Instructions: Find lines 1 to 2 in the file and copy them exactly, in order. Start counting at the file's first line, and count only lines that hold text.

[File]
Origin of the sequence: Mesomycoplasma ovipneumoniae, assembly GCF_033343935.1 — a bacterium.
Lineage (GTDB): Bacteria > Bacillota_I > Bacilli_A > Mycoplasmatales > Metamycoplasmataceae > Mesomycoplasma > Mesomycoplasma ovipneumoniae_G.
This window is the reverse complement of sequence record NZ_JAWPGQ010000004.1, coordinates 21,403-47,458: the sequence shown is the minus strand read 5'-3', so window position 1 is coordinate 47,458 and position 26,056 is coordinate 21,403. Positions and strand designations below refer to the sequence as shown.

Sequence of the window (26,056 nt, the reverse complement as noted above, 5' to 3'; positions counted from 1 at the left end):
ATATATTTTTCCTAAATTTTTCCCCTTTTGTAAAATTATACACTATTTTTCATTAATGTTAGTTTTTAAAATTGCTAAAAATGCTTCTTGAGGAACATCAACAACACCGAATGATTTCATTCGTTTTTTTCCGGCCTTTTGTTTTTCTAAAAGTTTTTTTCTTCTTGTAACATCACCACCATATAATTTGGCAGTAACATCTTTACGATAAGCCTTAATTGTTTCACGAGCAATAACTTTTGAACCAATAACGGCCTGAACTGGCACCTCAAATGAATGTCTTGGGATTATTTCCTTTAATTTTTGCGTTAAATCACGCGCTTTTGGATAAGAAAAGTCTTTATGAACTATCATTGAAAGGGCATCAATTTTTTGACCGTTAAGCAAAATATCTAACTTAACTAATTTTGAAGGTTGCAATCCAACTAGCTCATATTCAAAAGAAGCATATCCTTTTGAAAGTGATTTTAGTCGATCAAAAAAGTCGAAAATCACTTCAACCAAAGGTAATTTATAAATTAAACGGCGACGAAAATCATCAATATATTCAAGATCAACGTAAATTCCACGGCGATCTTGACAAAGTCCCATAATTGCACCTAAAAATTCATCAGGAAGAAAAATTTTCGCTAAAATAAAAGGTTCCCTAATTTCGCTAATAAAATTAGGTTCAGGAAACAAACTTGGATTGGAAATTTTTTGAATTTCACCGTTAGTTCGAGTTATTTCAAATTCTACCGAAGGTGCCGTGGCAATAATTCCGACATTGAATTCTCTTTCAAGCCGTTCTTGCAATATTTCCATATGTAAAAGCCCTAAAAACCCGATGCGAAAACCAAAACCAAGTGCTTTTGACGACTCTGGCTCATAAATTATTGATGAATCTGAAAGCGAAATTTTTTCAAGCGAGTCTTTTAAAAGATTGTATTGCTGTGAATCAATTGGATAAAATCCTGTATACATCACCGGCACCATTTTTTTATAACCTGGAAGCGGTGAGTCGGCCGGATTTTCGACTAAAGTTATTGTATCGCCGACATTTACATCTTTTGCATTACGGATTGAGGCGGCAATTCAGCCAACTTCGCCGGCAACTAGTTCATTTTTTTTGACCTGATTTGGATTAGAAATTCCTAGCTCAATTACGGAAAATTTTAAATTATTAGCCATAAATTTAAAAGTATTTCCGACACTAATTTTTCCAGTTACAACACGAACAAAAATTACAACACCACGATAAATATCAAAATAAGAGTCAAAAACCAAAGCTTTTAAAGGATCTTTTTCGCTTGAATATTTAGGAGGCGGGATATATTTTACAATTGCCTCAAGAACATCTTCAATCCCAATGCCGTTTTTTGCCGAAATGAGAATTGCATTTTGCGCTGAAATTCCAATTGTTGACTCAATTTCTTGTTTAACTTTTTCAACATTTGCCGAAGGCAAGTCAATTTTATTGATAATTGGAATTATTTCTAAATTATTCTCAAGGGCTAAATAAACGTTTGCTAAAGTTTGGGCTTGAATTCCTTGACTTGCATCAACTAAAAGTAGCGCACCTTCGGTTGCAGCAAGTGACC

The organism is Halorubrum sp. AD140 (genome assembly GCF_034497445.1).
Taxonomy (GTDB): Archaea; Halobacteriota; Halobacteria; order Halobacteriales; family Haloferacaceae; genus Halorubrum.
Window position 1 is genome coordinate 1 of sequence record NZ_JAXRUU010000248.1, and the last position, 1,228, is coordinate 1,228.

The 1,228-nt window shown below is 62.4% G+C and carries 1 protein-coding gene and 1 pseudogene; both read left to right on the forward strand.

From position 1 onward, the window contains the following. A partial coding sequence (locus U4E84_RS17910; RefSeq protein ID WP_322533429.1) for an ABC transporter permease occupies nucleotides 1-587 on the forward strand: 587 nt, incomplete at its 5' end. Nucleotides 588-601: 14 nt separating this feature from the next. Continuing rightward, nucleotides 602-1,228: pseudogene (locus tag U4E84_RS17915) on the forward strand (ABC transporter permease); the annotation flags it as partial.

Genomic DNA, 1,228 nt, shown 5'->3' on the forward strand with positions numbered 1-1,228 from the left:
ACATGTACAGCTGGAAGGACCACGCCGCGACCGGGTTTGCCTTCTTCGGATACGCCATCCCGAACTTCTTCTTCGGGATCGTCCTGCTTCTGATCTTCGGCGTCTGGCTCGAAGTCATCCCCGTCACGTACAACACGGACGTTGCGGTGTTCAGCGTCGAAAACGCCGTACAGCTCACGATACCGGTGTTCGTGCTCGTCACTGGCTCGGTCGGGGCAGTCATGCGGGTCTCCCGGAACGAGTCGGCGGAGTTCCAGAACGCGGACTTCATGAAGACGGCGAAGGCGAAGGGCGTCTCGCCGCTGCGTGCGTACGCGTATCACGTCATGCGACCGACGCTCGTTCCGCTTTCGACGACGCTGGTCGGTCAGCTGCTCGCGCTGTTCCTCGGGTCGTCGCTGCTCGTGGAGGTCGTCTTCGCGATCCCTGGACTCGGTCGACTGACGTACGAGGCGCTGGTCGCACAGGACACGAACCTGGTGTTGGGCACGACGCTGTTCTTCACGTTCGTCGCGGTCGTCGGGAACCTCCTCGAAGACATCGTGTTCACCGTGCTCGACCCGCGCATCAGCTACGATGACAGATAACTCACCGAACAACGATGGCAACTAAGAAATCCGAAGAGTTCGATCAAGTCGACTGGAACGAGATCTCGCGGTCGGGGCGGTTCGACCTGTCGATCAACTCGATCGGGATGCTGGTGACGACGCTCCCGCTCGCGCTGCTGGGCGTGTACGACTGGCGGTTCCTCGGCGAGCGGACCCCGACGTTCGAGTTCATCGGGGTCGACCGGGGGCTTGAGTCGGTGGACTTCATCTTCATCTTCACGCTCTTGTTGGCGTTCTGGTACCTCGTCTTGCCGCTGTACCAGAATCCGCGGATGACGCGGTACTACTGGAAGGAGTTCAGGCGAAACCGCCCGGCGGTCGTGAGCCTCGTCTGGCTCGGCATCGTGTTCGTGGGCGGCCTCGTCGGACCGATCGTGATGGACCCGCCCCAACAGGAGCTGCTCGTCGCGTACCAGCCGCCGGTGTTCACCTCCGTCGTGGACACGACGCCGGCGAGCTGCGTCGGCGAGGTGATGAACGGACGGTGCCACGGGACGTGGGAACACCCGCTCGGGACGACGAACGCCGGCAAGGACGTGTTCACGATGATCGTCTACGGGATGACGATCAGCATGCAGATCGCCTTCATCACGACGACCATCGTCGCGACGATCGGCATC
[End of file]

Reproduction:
Origin of the sequence: Mesomycoplasma ovipneumoniae, assembly GCF_033343935.1 — a bacterium.
Lineage (GTDB): Bacteria > Bacillota_I > Bacilli_A > Mycoplasmatales > Metamycoplasmataceae > Mesomycoplasma > Mesomycoplasma ovipneumoniae_G.